I think seeing that rattlesnake is a good sign. You have no outdoor pets, or small children to worry about. I know you’re careful about where you step, or reach. As you already know Ingrid, rattlesnakes just want to be left alone. They don’t usually bite people unless provoked or startled. Those water moccasins sound terrifying! I had no idea they were actually aggressive. Rattlesnakes are completely the opposite. They want to get away from humans as quickly as possible. I’m sure your snake is feeding up on those rats. It will take a while to balance out, but all sorts of predators will eventually be drawn in by the large population of prey animals. As you know, I’m dealing with a huge population explosion of roof rats, as well. They aren’t eating my roses, but it’s unsettling nonetheless. There aren’t many natural predators here in my neighborhood, and they are really out of control. Many people in town have been experiencing this. They’ve taken the joy out of my nighttime visits into the garden. I know they are afraid of people, but I have a phobia of rats and mice.

    I’m sorry that you’re seeing gophers, after such a long reprieve from them. I’m noticing an increase in gopher activity again, after having cleared most of them out with “The Gopher Hawk”. This hot weather has them on the move, looking for irrigated plants. Snakes will also crawl into gopher holes and get them, but you might not want to wait that long. It sounds like there’s no shortage of food for the snakes. If you decide to go that route, the “Gopher Hawk” really is effective and easy to use. I’m able to set and dispose of my catches by myself, and I don’t have much strength. I’m sure it would be child’s play for Cecil.

    If you hadn’t let on that the garden was in trouble, I wouldn’t have known by the pictures. I know you’re showing the “best” parts, but they’re beautiful. I hope you received some of that rain on Wednesday afternoon. I had about 20-30 minutes of hard downpour. It was wonderful, and it smelled so good afterwards. My parents only got a few drops in Escondido, so it was a very hit and miss thunderstorm. They had a hard time believing that I actually got a good soaking here.

    Cooler temperatures are predicted for next week. That would be welcome, wouldn’t it? Hang in there, my dear friend. Let’s hope for an early and cool Fall. Lisa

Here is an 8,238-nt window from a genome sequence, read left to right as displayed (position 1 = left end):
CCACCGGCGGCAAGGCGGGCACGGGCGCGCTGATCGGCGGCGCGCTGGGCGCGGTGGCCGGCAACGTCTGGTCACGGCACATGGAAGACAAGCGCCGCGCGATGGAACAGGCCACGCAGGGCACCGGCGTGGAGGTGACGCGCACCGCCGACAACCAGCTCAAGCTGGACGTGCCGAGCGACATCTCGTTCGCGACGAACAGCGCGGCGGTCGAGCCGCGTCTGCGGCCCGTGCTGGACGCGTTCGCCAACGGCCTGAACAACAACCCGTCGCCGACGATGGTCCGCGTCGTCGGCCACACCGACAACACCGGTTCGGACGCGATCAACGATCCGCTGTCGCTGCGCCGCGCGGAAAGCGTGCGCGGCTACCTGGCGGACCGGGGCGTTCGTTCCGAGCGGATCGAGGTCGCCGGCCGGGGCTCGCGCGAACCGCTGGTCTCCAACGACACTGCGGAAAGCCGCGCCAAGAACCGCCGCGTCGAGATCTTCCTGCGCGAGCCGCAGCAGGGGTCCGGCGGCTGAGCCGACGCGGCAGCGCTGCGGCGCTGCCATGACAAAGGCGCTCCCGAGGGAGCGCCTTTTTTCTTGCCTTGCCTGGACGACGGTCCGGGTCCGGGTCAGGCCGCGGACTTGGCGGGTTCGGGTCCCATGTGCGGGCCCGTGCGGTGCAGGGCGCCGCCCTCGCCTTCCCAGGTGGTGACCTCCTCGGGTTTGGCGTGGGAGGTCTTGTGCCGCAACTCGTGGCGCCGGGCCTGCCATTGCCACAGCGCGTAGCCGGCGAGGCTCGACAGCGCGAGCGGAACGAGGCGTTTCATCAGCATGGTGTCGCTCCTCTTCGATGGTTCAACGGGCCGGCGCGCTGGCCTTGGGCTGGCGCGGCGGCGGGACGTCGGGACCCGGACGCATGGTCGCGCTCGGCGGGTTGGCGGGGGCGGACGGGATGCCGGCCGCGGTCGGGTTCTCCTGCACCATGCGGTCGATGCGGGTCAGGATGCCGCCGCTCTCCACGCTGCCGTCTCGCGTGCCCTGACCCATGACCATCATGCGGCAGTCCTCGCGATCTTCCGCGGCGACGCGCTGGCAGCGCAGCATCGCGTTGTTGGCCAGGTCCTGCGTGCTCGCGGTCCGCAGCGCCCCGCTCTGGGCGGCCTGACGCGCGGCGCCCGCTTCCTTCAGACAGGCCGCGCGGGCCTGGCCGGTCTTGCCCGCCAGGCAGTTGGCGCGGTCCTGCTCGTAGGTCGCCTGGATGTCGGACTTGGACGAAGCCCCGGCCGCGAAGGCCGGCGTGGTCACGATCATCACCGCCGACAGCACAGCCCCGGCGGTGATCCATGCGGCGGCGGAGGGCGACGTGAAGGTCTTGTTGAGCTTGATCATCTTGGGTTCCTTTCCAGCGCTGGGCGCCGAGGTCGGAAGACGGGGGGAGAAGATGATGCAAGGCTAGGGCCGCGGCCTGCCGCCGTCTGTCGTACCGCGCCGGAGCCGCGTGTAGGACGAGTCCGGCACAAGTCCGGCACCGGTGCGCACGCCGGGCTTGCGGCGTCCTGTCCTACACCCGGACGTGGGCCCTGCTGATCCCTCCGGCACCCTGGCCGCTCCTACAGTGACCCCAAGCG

ingrid_vc so. CA zone 9 thanked Lisa Adams
  • ingrid_vc so. CA zone 9

    I would be terrified of water moccasins. As you've mentioned that's a completely different behavior, similar to the black mambas in Africa. Still, I'm more careful now going out at night. The daytime temperatures right now would kill them, so they're probably ensconced in a gopher hole, no doubt to the disgust of the gophesr. Lisa, I'm so happy for you about the rain, that's a good soaking with no need for you to water for a few days at least. Not a drop here, unfortunately. Like you I'm looking forward to cooler temperatures. Everything seems easier then.


    In just two days there's been an appreciable loss of branches and leaves on the roses and everything else. It's happening very quickly now but I have the attitude that what will be will be. Nature will take its course and the measures I've taken to guard the plants have failed. On the other hand, nature is resilient and who knows what will be six months or a year from now. We all live in hope.

  • Michele

    I never cease to be amazed at Nature’s ability to heal. With help from someone with your know how I’m sure your beautiful garden may be a bit different but it will be gorgeous again.

    ingrid_vc so. CA zone 9 thanked Michele
  • Krista_5NY

    That's a good way to describe it, Ingrid, nature is resilient. Your photos look lovely... I hope you'll see plenty of blooms in the future. Mr. Toad is a charming gardener.

    ingrid_vc so. CA zone 9 thanked Krista_5NY
  • ingrid_vc so. CA zone 9

    The foxglove normally has a barrier around it, but isn't it lovely? Since it's poisonous I suppose the critters might not eat it, but who knows?




    One of our garden visitors.